US District Judge Lisa Godbey Wood sentenced both men to life in prison on separate hate crimes charges and denied their requests that they be allowed to serve out their sentences in a federal prison instead of a state facility.
The McMichaels, who are white, chased Arbery in a pickup truck on February 23, 2020 as he jogged through their neighborhood near the town of Brunswick, Georgia.
Travis McMichael confronted the 25-year-old Arbery as he passed by their truck and shot and killed him.
The racially-charged case added fuel to nationwide protests over police killings of African Americans sparked initially by the murder in May 2020 of George Floyd in Minneapolis.
A third man who was involved in the chase, William Bryan, who had a less direct role in the murder and cooperated with investigators, was given life with the possibility of parole on the state charges.
He received a sentence of 35 years in prison on the federal charges.
During the federal hate crimes trial, prosecutors recounted the three men’s alleged use of vulgar racial slurs and history of racism.
“The Justice Department’s prosecution of this case and the court’s sentences today make clear that hate crimes have no place in our country,” Attorney General Merrick Garland said in a statement.
“Protecting civil rights and combatting white supremacist violence was a founding purpose of the Justice Department, and one that we will continue to pursue with the urgency it demands.”
FBI director Christopher Wray said that hate crimes strike “at the very heart of our society.”
“This is why combatting hate crimes and protecting civil rights are top priorities for the FBI,” he said in the statement.


Trump says FBI agents raided his Florida home

Trump says FBI agents raided his Florida home
Updated 40 min 29 sec ago

Trump says FBI agents raided his Florida home

Trump says FBI agents raided his Florida home

Former President Donald Trump said FBI agents raided his Mar-a-Lago estate on Monday and broke into his safe, possibly connected to a US Justice Department investigation of Trump’s removal of official presidential records to the Florida resort.

The unprecedented search of a former president’s home would mark a significant escalation into the records investigation, which is one of several probes Trump is facing from his time in office and in private business.

The Justice Department declined to comment on the raid, which Trump in a statement said involved a “large group of FBI agents.” The FBI’s headquarters in Washington and its field office in Miami both declined comment.

The search appeared to concern boxes of documents that Trump brought with him from the White House to the Florida club, the New York Times reported, citing two unnamed people familiar with the investigation.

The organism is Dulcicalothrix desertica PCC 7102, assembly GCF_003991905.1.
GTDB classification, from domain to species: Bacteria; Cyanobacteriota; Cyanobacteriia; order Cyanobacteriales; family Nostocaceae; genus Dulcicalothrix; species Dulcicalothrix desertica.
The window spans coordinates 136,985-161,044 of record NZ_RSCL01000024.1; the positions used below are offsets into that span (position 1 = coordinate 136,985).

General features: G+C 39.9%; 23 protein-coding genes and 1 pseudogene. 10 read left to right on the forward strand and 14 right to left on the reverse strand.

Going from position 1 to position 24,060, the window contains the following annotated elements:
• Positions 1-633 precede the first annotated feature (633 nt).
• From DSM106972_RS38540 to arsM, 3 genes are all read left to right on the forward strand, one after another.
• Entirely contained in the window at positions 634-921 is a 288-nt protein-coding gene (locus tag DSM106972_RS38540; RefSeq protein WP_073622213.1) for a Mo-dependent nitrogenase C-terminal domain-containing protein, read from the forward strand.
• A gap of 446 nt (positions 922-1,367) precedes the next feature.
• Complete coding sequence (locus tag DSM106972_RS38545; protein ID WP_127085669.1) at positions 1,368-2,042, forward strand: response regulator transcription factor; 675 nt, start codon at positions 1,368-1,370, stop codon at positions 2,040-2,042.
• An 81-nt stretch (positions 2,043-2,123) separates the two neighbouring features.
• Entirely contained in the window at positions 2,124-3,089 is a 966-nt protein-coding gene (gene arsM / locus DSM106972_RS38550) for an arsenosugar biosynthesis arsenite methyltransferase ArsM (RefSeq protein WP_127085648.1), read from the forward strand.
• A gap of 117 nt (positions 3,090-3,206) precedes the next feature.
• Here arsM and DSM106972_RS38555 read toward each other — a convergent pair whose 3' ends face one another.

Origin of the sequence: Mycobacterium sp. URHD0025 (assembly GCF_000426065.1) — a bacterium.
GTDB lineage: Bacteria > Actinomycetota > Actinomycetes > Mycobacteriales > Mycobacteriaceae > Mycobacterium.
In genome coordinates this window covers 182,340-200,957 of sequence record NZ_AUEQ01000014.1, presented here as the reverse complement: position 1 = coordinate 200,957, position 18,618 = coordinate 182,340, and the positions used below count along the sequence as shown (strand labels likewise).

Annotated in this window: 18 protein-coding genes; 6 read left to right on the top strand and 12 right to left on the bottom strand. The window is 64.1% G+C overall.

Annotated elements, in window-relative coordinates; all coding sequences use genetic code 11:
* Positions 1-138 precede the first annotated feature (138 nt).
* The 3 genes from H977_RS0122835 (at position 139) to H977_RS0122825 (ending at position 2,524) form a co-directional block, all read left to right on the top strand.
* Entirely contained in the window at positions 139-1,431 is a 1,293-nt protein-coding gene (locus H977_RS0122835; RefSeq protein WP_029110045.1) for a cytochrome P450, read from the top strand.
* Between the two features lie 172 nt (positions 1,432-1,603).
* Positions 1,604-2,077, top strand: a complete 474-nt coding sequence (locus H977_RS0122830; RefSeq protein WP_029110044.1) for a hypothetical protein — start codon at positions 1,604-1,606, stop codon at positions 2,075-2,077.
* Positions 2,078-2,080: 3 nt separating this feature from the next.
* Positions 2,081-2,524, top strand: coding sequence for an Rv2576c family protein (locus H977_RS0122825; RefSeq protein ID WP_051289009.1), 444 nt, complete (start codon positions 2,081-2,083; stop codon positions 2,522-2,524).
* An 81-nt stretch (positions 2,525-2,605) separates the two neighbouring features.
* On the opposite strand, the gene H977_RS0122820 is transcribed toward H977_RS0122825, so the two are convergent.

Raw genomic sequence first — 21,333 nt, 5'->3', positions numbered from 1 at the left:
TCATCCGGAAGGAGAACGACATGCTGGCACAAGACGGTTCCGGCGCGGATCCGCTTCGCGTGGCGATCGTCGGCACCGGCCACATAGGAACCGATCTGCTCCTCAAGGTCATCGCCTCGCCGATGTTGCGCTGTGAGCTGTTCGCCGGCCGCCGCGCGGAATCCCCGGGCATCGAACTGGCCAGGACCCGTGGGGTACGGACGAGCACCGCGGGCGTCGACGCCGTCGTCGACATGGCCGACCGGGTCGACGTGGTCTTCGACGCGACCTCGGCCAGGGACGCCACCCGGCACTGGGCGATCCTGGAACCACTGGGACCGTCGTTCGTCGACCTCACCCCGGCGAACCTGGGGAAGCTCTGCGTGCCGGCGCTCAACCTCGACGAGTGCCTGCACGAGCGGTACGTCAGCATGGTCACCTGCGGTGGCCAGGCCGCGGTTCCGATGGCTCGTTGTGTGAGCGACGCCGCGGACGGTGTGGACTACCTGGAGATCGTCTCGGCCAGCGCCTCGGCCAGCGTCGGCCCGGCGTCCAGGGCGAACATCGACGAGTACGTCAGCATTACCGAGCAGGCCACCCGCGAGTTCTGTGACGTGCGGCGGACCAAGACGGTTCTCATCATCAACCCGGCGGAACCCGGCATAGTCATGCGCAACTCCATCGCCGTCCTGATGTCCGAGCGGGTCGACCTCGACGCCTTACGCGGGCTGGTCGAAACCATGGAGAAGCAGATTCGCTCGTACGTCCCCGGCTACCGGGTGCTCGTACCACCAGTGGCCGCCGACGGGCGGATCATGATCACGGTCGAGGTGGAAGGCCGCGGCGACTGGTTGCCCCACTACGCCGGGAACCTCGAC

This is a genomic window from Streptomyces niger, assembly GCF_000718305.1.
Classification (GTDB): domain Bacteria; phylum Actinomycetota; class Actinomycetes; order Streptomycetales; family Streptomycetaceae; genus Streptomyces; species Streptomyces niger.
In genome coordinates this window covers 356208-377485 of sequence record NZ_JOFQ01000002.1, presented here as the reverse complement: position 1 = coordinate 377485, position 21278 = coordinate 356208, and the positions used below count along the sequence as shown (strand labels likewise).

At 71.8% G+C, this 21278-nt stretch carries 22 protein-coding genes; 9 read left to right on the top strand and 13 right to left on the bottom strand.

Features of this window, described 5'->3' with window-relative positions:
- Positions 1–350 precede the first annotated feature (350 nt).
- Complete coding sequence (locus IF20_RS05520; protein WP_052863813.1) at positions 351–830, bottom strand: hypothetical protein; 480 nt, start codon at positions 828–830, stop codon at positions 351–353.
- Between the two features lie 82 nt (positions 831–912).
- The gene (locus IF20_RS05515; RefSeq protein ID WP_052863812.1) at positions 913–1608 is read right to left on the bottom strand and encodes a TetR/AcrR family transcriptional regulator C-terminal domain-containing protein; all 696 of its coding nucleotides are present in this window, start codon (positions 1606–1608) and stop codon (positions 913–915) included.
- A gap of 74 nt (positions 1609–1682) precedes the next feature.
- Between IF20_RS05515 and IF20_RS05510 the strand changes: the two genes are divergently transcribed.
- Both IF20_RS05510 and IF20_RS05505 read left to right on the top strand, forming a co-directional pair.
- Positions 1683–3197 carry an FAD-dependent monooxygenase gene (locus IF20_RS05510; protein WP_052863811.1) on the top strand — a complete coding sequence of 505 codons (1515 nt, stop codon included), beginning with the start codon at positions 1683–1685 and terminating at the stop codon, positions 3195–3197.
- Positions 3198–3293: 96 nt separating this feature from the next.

Trump said the estate “is currently under siege, raided, and occupied.” He did not say why the raid took place.

“After working and cooperating with the relevant Government agencies, this unannounced raid on my home was not necessary or appropriate,” Trump said, adding: “They even broke into my safe!“

Later on Monday, Trump did not mention the raid during a brief tele-rally for Leora Levy, whom he has endorsed for the Republican nomination for US senator from Connecticut.

CNN reported that Trump was not at the estate at the time of the raid and that the FBI had executed a search warrant to enter the premises. CNN also said the search was tied to classified documents, citing unnamed sources.

Trump, who has made his club in Palm Beach his home since leaving the White House in January 2021, has generally spent summers at his golf club in Bedminster, New Jersey, because Mar-a-Lago typically closes in May for the summer.

The Justice Department launched an early-stage investigation into Trump’s removal of records to the Florida estate, a source familiar with the matter said in April.

The investigation comes after the US National Archives and Records Administration in February notified Congress that it had recovered about 15 boxes of White House documents from Trump’s Florida home, some of which contained classified materials.

The US House of Representatives Oversight Committee at that time announced it was expanding an investigation into Trump’s actions and asked the Archives to turn over additional information.

Trump previously confirmed that he had agreed to return certain records to the Archives, calling it “an ordinary and routine process.”

Besides the presidential records case, Trump is under investigation on a number of other fronts, including a congressional probe into the Jan. 6, 2021, assault by Trump supporters on the US Capitol and accusations that Trump tried to influence Georgia’s 2020 election results.

In addition, the US Attorney in Washington, D.C., is probing a scheme by Trump’s allies to submit slates of fake electors in a failed bid to overturn the 2020 presidential election.